The development of China as a global economic power is one of the most dramatic stories of recent decades. China’s economy has been the fastest growing in the world since 1980. Rapid growth has occurred in all sectors, including agriculture, accompanied by rapid poverty reduction. In the past 30 years, based on China’s official poverty line, the absolute level of rural poverty fell from 260 million (36 per cent of rural population) in 1978 to 26.9 million (2.8 per cent of rural population) in 2010 (NSBC, 2011). Moreover, the general welfare of most of the population has increased markedly. Many indicators of nutritional status have improved. In fact, by the middle of 2007, China had achieved many of its Millennium Development Goals.
China’s agricultural sector has changed dramatically since the late 1970s. It grew at about 5 per cent annually in the past three decades. While significant growth has occurred in almost all cropping sectors, the production of some crops has grown more rapidly (NSBC, 2011a). Hence, crop structure has been changing, diversifying out of staple grains into higher-valued crops (Huang et al., 2010). The same is occurring in terms of the shift out of cropping into livestock, aquaculture and off-farm employment (NSBC, 2011b).
While past accomplishments are impressive, there are still great challenges ahead. Income disparity, for example, rose with economic growth. Such disparities are significant between regions, between urban and rural populations, and between households within the same location (Cai et al., 2002; World Bank,2002; NSBC, 2010). The nation’s rapid industrialisation, urbanisation and globalisation have been accompanied by rising pressures of inflation, national food insecurity and environmental degradation.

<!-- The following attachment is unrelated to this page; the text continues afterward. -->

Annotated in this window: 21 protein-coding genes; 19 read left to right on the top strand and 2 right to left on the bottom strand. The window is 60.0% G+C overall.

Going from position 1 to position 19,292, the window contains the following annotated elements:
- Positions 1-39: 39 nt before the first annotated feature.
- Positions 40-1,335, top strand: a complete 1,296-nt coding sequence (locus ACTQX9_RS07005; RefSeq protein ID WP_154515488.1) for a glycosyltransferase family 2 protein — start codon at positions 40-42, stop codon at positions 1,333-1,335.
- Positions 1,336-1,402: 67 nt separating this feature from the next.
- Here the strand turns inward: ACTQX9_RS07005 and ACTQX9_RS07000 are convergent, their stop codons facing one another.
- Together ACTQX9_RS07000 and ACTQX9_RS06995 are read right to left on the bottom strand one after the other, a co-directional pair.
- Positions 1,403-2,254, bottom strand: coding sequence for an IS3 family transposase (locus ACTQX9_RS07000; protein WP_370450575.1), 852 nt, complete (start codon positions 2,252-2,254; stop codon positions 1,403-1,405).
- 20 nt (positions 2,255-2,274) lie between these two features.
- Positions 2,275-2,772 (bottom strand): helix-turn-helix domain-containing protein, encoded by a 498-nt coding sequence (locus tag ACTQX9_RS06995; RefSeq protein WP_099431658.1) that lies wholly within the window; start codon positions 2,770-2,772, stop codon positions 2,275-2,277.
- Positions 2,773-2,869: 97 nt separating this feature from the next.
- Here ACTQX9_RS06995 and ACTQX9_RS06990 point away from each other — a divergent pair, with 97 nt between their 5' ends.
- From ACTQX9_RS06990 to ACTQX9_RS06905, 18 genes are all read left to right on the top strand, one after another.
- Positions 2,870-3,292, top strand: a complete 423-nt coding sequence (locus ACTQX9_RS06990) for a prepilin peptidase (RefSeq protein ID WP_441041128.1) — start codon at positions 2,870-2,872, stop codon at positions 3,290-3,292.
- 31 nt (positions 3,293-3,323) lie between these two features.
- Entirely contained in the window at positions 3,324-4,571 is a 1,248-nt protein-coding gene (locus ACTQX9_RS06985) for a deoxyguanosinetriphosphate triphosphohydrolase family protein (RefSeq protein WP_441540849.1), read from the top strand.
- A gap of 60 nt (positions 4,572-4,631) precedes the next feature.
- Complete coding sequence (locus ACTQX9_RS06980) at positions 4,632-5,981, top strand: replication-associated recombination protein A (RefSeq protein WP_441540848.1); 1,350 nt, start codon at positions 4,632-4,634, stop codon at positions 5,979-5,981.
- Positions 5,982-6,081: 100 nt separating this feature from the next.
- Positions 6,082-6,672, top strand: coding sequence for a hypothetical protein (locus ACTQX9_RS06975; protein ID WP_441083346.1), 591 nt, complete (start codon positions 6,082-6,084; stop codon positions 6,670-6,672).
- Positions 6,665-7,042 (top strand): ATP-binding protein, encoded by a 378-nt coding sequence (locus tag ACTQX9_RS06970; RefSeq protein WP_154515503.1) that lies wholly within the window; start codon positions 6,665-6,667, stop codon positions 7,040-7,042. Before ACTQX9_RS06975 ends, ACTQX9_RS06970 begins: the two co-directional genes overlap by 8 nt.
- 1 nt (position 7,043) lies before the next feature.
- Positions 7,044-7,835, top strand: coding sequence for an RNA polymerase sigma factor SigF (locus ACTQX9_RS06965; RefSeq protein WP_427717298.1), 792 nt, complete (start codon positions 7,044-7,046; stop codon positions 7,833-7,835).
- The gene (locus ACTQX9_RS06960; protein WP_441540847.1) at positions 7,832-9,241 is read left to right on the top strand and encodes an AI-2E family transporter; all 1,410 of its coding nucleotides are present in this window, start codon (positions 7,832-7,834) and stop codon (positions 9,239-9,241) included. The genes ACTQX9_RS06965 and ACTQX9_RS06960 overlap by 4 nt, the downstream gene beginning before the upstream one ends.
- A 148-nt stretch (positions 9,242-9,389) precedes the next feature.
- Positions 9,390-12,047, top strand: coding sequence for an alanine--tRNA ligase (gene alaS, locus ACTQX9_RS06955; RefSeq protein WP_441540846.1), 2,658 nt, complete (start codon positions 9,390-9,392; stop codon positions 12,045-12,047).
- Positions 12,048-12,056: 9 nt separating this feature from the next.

In agriculture, while successful technology innovation has helped China to increase its productivity, China may face great challenges in the future. Rising demand for domestic and industrial water use poses a serious constraint to irrigated agriculture (Wang et al., 2006). Changes in national land policy helped China to increase agricultural productivity in the early reform period, and contributed significantly to the reduction of rural poverty. However, land holdings are so small that farming activities alone cannot continue to raise the incomes of most rural households.
One of the most conspicuous trends in production is for households to have smaller and smaller farm sizes. Between 1980 and 2000, the average size of land controlled by a household fell from 0.71 to 0.55 hectares (NSBC, 2011b). Moreover, while the rate of growth of production and marketing cooperatives (called Farmer Professional Associations—FPAs) has risen, only a small proportion of villages and farmers are members. According to Shen et al. (2005), as of 2005, in all of China, only about 2 per cent of farmers belonged to cooperatives, a level of participation far below almost all other East Asian nations (and many Western nations during their development years), where participation rates were almost 100 per cent.